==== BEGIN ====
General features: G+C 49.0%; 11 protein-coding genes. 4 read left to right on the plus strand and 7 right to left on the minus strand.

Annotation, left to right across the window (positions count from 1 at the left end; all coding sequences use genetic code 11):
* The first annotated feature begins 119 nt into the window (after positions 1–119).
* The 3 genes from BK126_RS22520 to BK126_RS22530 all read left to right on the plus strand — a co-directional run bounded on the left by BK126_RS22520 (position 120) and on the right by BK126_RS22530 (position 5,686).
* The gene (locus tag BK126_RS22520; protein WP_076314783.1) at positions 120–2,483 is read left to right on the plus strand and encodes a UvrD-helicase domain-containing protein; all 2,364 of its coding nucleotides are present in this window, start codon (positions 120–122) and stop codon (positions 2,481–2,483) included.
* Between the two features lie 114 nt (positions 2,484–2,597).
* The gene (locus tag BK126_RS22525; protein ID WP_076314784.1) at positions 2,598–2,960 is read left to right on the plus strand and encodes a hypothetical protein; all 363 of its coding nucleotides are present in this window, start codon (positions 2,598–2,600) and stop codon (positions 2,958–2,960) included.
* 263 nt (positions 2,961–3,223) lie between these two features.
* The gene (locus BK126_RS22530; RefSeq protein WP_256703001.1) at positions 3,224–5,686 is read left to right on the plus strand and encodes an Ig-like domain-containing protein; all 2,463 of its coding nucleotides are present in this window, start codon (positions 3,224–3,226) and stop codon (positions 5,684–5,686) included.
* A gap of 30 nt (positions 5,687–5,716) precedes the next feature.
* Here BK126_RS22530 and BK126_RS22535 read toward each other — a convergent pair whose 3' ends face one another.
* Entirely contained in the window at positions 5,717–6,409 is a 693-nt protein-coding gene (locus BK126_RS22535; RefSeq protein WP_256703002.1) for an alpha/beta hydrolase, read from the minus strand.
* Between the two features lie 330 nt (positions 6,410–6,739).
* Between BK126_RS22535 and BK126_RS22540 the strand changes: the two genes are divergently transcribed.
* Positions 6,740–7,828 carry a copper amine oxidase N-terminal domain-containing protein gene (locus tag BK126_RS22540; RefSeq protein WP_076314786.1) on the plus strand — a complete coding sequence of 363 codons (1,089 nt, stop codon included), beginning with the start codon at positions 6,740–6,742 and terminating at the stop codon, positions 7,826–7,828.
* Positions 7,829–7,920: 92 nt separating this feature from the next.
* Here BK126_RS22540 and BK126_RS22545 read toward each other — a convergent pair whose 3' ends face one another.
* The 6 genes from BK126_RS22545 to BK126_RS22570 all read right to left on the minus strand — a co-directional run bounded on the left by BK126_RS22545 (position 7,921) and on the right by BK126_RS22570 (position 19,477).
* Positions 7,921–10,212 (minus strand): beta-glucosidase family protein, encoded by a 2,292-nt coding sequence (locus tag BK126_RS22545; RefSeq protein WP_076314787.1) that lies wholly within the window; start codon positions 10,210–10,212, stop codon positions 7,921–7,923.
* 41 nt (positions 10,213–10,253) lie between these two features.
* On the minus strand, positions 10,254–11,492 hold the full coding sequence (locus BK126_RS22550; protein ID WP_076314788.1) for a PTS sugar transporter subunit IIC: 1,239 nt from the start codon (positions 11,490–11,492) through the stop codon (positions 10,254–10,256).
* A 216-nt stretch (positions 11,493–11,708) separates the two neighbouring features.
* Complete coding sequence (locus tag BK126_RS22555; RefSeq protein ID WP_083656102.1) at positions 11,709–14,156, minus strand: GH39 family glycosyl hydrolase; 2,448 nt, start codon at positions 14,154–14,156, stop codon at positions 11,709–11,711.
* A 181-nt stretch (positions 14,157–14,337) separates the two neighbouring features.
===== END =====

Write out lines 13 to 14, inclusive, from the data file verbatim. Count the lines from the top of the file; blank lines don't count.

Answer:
* Between the two features lie 330 nt (positions 6,410–6,739).
* Between BK126_RS22535 and BK126_RS22540 the strand changes: the two genes are divergently transcribed.